Round 1 of the Pac-12 tournament in Vegas begins today with the 8th seed USC Trojans playing the 9th seed Arizona Wildcats. Both the Wildcats and the Trojans finished the Pac-12 season with an 8-10 record. These teams played only once this season–in Los Angeles in late January and the Trojans dominated the Cats for a 80-57 victory.
Key Players for USC:
#31 Nick Rakocevic 14.9 Pts, 9.3 Reb
#4 Kevin Porter, Jr. 9.2 Pts, 3.9 Reb, 40% 3-point
#25 Bennie Boatwright 18.1 Pts, 6.4 Reb, 43% 3-point
#2 Jonah Mathews 12.5 Pts, 3.0 Reb, 40% 3-point
Key Players for Arizona:
#5 Brandon Randolph 12.8 Pts, 3.4 Reb
#4 Chase Jeter 11.1 Pts, 6.6 Reb
#2 Brandon Williams 11.3 Pts, 2.6 Reb, 3.4 Ast
#11 Ira Lee 6.5 Pts, 4.2 Reb
It’s a bit of a mystery how USC finished the Pac-12 season with a losing record. They are one of the most talented teams in the conference. In league play they are 1st in assists and 1st (meaning lowest) in turnovers and are the 2nd best 3-point shooting team at 39%, but are last in the Pac-12 shooting 62% from the free throw line–which helps provide evidence for my theory that good 3-point shooting teams aren’t always good free throw shooting teams but good free throw shooting teams are always good 3-point shooting teams. They are 24th in the NCAA in total assists and 26th in the NCAA with a 38% 3-point percentage. They have decent depth as well with 8 players averaging at least 20 minutes per game.
The Wildcats have struggled offensively this season. They averaged 71.1 points per game for the year. We have to go back to the 85-86 season to find a year that they averaged less points per game than that. In conference play they finished 10th with an average of 69 points per game.
The Cats offense has been pretty well balanced all year as far as scoring goes. They have 7 players averaging between 8 and 12 points per game in conference. I had originally thought Brandon Randolph’s struggles started with Pac-12 play but there are some curiously striking numbers for him since Emmanuel Akot quit the team in mid-January. Akot played in all of the non-conference games and in the first 4 conference games (17 total games). With Akot on the team, Randolph averaged 16.3 points, shot 44% field goals, 49% 2-point field goals, 35% 3-point field goals, and 91% from the free throw line. Without Akot, Randolphs numbers drop significantly: 8.5 points, 32% field goals, 37% 2-point field goals, 20% 3-point field goals, and 46% from the free throw line. 46% from the free throw line! His free throw average dropped 45% after Akot left the team. I have no idea what to make of those numbers. It seems more than a coincidence. Akot’s departure seems to have effected Randolph for some reason.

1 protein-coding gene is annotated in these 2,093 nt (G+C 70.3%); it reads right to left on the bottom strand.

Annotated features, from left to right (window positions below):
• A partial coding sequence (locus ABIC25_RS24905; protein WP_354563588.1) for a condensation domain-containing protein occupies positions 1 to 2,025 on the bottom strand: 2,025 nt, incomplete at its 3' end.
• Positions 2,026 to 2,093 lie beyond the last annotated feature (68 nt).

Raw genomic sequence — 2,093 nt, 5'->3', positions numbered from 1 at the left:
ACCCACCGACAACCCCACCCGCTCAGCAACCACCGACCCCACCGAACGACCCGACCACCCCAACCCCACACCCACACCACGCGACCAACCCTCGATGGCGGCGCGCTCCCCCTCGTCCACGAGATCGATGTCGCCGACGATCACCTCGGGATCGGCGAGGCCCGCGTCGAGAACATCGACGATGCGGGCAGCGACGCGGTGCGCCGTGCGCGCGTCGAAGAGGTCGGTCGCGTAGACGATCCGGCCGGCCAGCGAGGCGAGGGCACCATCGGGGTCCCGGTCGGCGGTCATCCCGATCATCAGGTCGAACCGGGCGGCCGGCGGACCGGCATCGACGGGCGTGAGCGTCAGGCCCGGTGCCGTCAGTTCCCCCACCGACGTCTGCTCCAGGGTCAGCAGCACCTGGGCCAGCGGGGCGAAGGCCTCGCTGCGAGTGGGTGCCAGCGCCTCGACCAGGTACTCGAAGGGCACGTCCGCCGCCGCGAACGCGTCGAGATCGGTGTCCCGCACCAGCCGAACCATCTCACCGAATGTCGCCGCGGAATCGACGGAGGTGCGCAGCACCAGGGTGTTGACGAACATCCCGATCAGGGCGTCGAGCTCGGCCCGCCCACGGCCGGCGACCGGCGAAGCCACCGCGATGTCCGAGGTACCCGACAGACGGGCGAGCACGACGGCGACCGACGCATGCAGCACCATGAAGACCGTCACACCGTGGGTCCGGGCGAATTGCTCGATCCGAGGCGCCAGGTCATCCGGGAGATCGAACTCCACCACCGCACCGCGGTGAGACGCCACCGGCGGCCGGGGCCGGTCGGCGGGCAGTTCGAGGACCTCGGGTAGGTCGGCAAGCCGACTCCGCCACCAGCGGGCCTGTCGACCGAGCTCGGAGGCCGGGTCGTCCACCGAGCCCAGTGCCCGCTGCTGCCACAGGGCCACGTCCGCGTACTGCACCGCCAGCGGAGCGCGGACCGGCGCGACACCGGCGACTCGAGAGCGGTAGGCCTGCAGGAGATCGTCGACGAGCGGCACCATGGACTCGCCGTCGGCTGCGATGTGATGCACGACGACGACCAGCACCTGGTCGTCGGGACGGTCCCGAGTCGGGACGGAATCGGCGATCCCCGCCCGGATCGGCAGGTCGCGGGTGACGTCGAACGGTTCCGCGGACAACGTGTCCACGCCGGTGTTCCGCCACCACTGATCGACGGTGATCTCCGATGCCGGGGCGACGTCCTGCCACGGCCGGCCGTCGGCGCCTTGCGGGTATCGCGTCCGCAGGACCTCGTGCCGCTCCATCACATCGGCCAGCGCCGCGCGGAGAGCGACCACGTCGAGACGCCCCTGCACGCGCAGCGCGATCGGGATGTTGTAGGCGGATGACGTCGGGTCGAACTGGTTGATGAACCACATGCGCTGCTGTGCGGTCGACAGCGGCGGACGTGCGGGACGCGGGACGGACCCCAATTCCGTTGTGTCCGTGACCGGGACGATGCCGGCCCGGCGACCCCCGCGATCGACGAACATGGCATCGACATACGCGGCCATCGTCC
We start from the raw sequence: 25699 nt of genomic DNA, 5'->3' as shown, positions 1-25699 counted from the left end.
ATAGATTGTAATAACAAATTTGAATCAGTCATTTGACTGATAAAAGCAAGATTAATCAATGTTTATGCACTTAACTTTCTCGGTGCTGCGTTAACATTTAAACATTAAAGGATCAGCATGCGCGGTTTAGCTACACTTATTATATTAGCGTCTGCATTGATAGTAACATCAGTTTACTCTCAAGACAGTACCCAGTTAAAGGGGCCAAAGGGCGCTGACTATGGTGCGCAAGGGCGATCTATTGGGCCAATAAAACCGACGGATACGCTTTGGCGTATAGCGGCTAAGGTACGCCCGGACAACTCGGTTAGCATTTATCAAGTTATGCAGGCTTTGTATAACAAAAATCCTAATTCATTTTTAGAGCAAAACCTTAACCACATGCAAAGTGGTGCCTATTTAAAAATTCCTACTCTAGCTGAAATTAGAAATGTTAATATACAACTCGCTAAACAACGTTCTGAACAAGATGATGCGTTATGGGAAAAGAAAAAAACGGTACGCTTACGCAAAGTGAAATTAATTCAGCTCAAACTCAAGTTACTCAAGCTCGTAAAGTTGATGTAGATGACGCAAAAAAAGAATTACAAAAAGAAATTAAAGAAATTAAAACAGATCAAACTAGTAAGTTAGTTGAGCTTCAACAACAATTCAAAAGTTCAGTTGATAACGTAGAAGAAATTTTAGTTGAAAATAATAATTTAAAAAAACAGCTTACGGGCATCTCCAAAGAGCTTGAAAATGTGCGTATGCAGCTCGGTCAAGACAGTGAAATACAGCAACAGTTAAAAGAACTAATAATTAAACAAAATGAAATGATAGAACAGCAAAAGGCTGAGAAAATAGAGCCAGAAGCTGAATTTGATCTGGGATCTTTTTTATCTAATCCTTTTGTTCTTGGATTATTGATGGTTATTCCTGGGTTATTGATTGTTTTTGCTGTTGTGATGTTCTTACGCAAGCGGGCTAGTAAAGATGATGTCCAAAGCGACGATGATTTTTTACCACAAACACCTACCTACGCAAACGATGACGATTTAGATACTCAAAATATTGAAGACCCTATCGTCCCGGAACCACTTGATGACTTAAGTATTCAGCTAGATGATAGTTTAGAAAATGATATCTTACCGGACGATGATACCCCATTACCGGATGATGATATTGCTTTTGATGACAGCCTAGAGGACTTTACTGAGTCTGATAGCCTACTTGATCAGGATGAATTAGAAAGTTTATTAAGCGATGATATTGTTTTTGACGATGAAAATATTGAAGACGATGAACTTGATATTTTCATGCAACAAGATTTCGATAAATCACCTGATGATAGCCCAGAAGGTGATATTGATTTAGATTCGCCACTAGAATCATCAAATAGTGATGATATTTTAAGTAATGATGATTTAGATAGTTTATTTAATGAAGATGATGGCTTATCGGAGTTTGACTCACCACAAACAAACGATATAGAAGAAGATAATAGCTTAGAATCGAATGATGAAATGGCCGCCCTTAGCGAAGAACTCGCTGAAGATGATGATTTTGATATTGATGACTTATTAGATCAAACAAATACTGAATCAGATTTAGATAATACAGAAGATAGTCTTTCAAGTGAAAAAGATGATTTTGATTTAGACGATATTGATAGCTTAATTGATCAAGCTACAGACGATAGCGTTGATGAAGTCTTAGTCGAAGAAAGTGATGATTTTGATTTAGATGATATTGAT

Ira Lee has shown some major improvement recently and he’ll need to play well if the Cats hope to beat USC. Over his last 10 games Ira is averaging 21 minutes, 8 points, 4.6 rebounds, and is making 76% of his shots. His only downside over that span has been his 44% free throw shooting. He–and Randolph–might want to consider purchasing “The Price of a Free Throw” which is a short treatment or manual on the mindset of successful free throw shooting. Available on Amazon.